Joel Curran was born in Providence, Rhode Island, attended Classical High School and Brown University. He graduated from Washington University Medical School and continued with pediatric training at Bronx Municipal Hospital in New York City.

After his residency training he was commissioned as a Captain in the United States Air Force and served at Warner Robbins AFB in Georgia. Two years later he entered private pediatric practice in Pittsfield, Massachusetts.

Joel Curran’s first career in the practice of Pediatrics continued for thirty six years. In his spare time he enjoyed home redesign and remodeling and the repair and recycling of family objects. Designing and creating rugs and food presentation have been strong interests. After retirement Joel became a volunteer in a science enrichment program for 6th grade classes reconnecting with many of his former patients and restarted the study of piano after a 50 year lapse.

In 2007 Joel began to experiment with the use and arrangement of recyclable magazine and catalogue paper in geometric and multi-dimensional patterns. Joel’s children and grandchildren were impressed with his paper art (or so they said) and “commissioned pieces.” Other papers were introduced including art paper, Japanese handmade paper, and wallpaper samples. When work was actually purchased at a non-profit fundraising event Joel began to explore how his work might be displayed in a more professional setting. Exhibits have been at Museum Facsimiles in Pittsfield, MA, and currently at Concepts of Art and the WIT Galleryy in Lenox, MA.

Many years ago friends discovered that Joel’s middle name was Danforth. Subsequently he was often addressed (with a smile) as J Danforth, which is where the signature “JDANFORTH” originates for this new career.


I have been a recycler before recycling became fashionable. I am a keeper – rarely throw anything away. When family items were discarded or relegated to the basement in the “we’ll keep it because you never know when it might be needed” department I would try to plan a new use or refinish or remodel. I had a strong desire to “make things” and to save pieces which had connection, meaning and sentimental value in my life. Not every endeavor was successful. Probably my biggest failure was an attempt to create a lighting fixture with frozen juice containers.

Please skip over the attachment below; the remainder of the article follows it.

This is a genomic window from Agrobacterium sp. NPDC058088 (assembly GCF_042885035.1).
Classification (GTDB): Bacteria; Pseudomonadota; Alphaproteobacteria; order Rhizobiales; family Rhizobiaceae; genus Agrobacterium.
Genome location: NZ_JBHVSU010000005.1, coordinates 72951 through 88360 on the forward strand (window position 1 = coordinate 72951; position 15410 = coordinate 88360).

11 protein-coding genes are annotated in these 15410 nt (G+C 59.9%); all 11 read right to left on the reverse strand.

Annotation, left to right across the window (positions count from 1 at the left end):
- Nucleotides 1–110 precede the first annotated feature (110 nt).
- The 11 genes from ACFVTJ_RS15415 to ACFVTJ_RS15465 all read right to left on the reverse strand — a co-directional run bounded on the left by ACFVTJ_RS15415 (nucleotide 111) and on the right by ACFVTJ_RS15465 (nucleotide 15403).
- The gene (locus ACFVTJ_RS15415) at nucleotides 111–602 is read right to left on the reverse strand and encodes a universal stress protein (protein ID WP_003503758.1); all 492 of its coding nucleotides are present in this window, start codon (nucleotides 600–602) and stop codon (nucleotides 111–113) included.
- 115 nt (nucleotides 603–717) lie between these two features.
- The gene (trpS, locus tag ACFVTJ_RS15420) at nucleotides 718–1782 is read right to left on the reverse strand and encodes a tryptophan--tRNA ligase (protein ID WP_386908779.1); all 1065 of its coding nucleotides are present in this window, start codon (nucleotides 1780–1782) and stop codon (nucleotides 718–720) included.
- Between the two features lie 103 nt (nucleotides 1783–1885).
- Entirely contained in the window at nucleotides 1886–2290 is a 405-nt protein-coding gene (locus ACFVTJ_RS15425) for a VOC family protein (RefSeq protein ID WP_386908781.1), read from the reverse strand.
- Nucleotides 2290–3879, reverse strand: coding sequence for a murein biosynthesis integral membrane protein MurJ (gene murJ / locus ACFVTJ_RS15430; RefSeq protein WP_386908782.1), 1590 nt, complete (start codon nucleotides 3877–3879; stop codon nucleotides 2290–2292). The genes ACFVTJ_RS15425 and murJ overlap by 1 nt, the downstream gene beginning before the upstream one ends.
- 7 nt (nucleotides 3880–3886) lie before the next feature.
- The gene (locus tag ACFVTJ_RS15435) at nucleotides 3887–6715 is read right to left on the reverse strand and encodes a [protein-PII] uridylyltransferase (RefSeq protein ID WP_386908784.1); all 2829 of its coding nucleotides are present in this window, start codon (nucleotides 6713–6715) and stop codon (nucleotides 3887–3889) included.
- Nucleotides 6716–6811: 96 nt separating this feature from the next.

Planning and design and attention to detail have been strong interests. For many years in my previous profession I was instrumental in developing quality improvement standards for my multispecialty physician group at a time when this focus in medicine was in its infancy. During those years I also had the opportunity to renovate an old home for office space, assist in the design of a new office space and be instrumental in home remodeling.

With no formal art training my move from interests in recycling, planning and designing together with a love of color seems like it has been a natural progression to my “Works with Paper.” Recognizing that artists perspectives and techniques change with time I have evolved through my wood collage period (created from scraps), large wool rug period (each required 6-7 years to complete), and now my paper period.

I pursue details of line, form and color to create a visual image for pleasure in the finished piece. A preconceived notion does not often exist which leads to improvisation as a strong element. With my love for music a crescendo/diminuendo effect is often reflected.

I collect and save paper where color and design sparks my interest. Most of my materials are obtained from magazines and catalogues (sometimes art papers) and cut in geometric patterns, rolled in cylinder shapes, or folded in triangles. After arranging and rearranging the pieces in color and pattern the end product may be entirely different from any original concept. Titles are often a perception and connection which evolves after completion. I view each work as a new venture.